“The findings so far suggest that at a minimum, growth-mindset firms have happier employees and a more innovative, risk-taking culture.” — The Harvard Business Review
Growth Mindset for Enterprise

We know first-hand how essential it is to keep a growth mindset at our core. We also know that bringing that growth thinking to fixed environments is a key part of our work. It’s because of our internal focus on innovation that we can bring ground-breaking ideas to our clients.

David Colburn, Product Enhancement & Support Manager at Myplanet, knows how important that internal focus is to our client work:

“A side effect of the growth mindset is that it enables really important ways of working. Being agile and innovative — those two things come from a growth mindset. If you don’t have that mindset, you won’t be successful with those two things. And they are what delivers value to customers.”

 Being Agile — with its focus on pivoting when necessary, on continuous improvement, and on rapid, evolutionary change — is a natural partner to a growth mindset in innovation.

As noted before, enterprise businesses tend to be somewhat risk-averse. They are large and—at the risk of sounding redundant—they have a lot at stake. We can help mitigate that for them, to a certain extent.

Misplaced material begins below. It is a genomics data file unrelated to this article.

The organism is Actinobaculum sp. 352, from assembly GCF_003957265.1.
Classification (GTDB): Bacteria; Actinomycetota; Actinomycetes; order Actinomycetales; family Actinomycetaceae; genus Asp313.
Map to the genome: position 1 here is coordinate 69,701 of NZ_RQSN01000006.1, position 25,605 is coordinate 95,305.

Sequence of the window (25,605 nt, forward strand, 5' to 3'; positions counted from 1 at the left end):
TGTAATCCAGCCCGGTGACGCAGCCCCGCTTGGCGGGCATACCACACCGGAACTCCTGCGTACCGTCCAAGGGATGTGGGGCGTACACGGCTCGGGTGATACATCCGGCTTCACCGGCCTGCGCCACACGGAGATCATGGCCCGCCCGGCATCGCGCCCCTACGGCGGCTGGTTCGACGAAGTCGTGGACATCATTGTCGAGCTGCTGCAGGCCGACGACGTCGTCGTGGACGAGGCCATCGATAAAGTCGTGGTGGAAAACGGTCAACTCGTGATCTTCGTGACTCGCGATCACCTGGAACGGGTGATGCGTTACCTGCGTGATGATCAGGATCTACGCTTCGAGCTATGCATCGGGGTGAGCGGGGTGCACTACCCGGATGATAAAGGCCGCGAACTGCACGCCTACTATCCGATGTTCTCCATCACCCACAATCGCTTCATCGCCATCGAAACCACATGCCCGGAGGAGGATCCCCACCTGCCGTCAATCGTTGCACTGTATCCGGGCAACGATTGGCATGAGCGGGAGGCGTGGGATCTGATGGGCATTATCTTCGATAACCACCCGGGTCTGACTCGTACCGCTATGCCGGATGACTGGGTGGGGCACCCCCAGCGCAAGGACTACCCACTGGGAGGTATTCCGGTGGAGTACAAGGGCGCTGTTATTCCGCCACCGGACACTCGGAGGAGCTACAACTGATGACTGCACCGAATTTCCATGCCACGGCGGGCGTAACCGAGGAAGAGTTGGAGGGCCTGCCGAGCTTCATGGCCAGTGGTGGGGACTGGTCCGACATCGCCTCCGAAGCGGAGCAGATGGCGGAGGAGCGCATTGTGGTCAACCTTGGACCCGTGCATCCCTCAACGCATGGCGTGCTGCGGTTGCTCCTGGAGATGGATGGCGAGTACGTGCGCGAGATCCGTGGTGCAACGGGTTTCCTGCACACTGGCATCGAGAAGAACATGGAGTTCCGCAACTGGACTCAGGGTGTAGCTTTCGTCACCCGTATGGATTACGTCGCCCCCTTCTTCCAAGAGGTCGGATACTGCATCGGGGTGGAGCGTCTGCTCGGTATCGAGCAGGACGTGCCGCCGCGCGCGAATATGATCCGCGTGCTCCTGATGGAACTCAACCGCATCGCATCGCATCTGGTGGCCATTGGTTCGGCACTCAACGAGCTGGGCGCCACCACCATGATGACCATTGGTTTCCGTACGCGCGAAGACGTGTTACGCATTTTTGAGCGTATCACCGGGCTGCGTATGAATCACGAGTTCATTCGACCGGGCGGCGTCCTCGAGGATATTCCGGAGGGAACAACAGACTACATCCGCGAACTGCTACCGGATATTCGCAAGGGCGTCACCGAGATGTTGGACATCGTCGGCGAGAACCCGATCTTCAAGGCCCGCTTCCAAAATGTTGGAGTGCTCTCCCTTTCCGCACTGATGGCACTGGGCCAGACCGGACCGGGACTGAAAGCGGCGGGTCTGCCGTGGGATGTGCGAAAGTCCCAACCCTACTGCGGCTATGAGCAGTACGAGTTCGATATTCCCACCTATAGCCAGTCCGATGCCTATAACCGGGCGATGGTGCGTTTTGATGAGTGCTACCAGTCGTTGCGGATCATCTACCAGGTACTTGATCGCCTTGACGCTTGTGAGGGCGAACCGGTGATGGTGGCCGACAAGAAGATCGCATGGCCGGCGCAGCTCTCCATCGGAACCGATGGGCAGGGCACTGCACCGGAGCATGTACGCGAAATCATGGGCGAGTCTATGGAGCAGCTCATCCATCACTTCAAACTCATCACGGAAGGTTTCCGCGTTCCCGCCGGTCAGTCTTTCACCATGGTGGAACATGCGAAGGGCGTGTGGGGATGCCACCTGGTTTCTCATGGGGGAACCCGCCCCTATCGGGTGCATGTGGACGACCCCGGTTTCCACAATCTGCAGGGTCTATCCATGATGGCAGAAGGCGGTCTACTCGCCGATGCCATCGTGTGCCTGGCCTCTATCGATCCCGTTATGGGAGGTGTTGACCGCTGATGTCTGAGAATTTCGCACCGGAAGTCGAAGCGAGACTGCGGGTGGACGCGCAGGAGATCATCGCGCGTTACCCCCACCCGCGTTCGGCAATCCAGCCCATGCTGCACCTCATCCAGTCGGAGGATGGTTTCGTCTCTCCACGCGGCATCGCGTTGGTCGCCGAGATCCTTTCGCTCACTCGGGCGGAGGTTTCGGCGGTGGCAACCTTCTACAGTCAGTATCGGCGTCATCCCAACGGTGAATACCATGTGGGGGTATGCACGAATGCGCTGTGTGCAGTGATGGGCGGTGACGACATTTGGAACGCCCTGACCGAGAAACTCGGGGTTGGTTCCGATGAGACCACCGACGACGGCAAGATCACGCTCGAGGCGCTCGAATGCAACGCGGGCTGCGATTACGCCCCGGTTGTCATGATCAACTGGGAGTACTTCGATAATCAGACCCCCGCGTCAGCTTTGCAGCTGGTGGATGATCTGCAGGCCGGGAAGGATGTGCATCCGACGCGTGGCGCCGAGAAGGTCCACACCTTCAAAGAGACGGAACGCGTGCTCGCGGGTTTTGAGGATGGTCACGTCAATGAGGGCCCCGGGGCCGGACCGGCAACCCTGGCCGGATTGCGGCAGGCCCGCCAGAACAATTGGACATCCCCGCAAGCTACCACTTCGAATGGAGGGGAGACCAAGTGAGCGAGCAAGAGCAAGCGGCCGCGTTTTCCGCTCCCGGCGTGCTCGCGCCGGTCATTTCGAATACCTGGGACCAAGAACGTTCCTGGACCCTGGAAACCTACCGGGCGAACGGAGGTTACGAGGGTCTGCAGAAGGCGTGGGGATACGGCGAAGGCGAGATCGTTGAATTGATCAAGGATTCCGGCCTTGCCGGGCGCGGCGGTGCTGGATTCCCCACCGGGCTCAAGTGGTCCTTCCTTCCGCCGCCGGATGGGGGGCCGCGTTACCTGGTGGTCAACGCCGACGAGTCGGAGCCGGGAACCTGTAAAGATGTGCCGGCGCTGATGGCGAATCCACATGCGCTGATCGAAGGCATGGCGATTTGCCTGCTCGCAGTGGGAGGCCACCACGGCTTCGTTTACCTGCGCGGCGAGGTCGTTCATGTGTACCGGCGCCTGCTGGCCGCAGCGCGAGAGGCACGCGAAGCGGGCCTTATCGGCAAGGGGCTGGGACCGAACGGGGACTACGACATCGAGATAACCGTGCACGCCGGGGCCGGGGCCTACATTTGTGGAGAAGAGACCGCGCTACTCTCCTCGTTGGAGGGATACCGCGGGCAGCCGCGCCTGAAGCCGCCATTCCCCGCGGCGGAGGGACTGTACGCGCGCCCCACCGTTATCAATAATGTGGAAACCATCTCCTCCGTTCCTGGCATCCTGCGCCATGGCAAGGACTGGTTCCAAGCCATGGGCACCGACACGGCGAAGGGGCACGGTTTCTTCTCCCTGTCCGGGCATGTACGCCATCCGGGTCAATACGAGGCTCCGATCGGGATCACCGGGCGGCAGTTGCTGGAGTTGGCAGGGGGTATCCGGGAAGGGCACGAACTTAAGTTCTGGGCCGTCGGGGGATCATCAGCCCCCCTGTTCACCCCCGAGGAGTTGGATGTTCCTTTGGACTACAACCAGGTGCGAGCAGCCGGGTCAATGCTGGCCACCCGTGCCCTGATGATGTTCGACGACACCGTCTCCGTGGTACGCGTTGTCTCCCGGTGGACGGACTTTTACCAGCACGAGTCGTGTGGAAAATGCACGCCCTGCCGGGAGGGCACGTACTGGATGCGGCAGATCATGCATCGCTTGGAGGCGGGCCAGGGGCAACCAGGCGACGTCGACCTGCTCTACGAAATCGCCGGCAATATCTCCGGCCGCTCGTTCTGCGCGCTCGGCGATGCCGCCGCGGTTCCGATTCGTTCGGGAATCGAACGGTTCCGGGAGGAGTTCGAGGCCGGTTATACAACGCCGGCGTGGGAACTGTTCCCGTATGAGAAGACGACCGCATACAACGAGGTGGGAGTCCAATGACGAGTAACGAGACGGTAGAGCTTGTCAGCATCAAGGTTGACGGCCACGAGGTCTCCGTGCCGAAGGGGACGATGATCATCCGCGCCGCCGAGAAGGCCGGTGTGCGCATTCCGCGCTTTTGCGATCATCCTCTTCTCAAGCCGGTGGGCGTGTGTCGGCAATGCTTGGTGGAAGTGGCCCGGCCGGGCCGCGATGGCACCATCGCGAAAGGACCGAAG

Erin Marchak, Drupal Practice Lead and Developer at Myplanet, notes, “It’s nice that we, as the external contractor, can take some of the risk on for them. We can be the wild one; it gives them a bit of a buffer. We’re leveraging growth mindset on their behalf.” Because we promote innovation in-house and give our staff opportunities to experiment (and yes, to fail—without penalty), we have a wealth of innovation to offer our enterprise partners.

“There are benefits to stopping and critically evaluating ideas,” Erin says. “We can do the growth mindset work that has those inherent, bigger risks and then bring it to them in a more-fleshed out form. It allows them to take some time to carefully weigh and consider their options.”

We also are experts at guiding smaller, leaner approaches to implementing big new ideas. By working quickly and testing things on an ongoing basis, we minimize the risks faced by our Fortune 500 partners.